|Author/Contributor(s):||Maskiell, Nicole Saffold|
|Publisher:||Cornell University Press|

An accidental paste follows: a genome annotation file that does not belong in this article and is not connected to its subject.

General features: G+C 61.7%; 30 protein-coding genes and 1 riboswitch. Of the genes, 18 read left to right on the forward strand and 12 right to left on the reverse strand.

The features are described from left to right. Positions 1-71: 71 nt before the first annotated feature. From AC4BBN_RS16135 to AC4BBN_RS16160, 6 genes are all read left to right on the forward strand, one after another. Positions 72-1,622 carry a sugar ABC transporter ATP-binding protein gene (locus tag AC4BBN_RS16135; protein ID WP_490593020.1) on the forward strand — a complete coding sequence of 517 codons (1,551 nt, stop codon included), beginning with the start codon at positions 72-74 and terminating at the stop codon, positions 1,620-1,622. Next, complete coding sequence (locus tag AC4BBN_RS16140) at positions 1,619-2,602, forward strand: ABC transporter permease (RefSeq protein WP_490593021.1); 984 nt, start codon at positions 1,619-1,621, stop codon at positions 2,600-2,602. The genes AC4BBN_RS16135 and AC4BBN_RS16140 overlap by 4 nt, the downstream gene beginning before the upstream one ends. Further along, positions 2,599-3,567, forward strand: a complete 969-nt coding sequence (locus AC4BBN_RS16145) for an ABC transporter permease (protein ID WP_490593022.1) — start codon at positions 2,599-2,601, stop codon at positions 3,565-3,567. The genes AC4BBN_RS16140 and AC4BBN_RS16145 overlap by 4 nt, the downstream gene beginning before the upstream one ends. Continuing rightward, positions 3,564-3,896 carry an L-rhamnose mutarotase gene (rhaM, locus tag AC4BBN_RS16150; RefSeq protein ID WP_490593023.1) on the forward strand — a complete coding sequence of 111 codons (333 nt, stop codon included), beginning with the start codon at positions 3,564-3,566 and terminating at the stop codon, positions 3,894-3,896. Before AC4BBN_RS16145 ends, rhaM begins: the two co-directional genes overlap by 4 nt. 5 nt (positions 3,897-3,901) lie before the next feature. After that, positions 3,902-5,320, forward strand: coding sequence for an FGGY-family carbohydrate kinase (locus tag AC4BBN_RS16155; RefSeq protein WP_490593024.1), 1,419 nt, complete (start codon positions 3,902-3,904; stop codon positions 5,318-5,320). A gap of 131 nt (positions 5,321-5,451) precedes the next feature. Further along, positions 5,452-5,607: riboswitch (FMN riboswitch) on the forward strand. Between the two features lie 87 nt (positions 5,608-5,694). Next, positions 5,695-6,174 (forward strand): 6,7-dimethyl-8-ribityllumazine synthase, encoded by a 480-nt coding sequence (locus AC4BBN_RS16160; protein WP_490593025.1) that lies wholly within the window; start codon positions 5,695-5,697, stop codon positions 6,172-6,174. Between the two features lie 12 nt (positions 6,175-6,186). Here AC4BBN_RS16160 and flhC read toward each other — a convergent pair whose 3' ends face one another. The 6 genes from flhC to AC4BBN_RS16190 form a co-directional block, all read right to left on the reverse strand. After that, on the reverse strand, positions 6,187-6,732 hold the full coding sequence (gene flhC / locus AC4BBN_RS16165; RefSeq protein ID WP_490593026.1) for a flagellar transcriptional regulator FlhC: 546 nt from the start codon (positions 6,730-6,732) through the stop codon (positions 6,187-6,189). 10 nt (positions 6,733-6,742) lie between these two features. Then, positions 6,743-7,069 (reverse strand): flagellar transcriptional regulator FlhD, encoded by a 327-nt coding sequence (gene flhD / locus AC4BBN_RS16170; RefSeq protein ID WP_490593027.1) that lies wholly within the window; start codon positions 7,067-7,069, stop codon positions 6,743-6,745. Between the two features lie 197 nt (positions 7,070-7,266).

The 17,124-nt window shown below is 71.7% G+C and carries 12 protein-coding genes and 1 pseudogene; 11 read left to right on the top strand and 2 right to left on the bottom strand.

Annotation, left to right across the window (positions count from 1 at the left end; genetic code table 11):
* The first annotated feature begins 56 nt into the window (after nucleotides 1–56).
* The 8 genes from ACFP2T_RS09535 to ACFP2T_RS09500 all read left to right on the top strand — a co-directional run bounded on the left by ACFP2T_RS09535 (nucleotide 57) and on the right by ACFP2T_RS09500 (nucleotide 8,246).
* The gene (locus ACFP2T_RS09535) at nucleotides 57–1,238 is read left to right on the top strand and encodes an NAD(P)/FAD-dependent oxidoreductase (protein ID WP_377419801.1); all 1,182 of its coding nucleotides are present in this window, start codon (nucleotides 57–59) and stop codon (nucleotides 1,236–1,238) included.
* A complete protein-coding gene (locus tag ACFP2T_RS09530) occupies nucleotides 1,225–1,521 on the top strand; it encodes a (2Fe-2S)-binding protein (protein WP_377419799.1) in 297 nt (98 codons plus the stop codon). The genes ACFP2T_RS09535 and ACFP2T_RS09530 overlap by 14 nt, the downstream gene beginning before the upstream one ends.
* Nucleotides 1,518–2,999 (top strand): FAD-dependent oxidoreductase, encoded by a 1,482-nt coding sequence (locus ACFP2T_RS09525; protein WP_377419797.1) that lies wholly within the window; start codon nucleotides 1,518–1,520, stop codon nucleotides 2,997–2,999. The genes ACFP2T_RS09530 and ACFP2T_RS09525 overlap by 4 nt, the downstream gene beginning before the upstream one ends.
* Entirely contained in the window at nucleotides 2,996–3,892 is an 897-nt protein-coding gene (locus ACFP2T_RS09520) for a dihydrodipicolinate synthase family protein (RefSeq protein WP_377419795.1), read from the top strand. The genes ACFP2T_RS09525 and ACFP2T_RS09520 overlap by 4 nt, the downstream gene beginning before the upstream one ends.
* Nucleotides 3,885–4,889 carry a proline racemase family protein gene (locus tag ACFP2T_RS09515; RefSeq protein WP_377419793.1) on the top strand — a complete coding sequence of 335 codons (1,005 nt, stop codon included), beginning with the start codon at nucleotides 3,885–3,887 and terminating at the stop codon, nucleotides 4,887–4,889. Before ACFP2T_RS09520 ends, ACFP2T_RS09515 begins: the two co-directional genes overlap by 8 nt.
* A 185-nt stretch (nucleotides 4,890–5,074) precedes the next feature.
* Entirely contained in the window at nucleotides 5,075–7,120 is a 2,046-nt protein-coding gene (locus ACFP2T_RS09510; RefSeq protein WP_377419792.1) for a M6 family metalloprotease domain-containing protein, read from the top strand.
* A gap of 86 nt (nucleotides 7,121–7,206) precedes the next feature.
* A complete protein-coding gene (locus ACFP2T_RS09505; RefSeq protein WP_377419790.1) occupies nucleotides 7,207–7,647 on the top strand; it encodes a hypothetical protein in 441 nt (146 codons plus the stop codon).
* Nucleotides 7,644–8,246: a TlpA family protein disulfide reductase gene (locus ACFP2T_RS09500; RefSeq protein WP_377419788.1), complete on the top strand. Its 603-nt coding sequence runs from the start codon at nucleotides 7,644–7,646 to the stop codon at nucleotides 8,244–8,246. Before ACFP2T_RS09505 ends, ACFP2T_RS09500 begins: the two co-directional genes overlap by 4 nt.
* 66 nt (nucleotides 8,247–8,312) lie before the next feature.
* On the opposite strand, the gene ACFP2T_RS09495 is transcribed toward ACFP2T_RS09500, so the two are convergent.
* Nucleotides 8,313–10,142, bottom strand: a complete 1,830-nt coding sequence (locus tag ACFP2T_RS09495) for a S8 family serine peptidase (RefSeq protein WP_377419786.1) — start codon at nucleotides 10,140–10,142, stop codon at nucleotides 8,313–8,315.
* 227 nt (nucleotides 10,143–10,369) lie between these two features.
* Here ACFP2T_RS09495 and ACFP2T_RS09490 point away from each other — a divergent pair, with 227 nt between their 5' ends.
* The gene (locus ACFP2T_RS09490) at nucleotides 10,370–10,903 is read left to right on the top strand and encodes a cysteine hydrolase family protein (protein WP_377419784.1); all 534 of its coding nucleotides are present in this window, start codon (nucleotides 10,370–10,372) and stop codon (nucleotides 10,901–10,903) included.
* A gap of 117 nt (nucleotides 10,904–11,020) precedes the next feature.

During the first generations of European settlement in North America, a number of interconnected Northeastern families carved out private empires. In Bound by Bondage, Nicole Saffold Maskiell argues that slavery was a crucial component to the rise and enduring influence of this emergent aristocracy. Dynastic families built prestige based on shared notions of mastery, establishing sprawling manorial estates and securing cross-colonial landholdings and trading networks that stretched from the Northeast to the South, the Caribbean, and beyond. The members of this elite class were mayors, governors, senators, judges, and presidents, and they were also some of the largest slaveholders in the North. Aspirations to power and status, grounded in the political economy of human servitude, ameliorated ethnic and religious rivalries, and united once antagonistic Anglo and Dutch families, ensuring that Dutch networks endured throughout the English and then Revolutionary periods.Using original research drawn from archives across several continents in multiple languages, Maskiell expertly traces the origin of these private familial empires back to the founding generations of the Northeastern colonies and follows their growth to the eve of the American Revolutionary War. Maskiell reveals a multiracial Early America, where enslaved traders, woodsmen, millers, maids, bakers, and groomsmen developed expansive networks of their own that challenged the power of the elites, helping in escapes, in trade, and in simple camaraderie. In Bound by Bondage, Maskiell writes a new chapter in the history of early North America and connects developing Northern networks of merit to the invidious institution of slavery.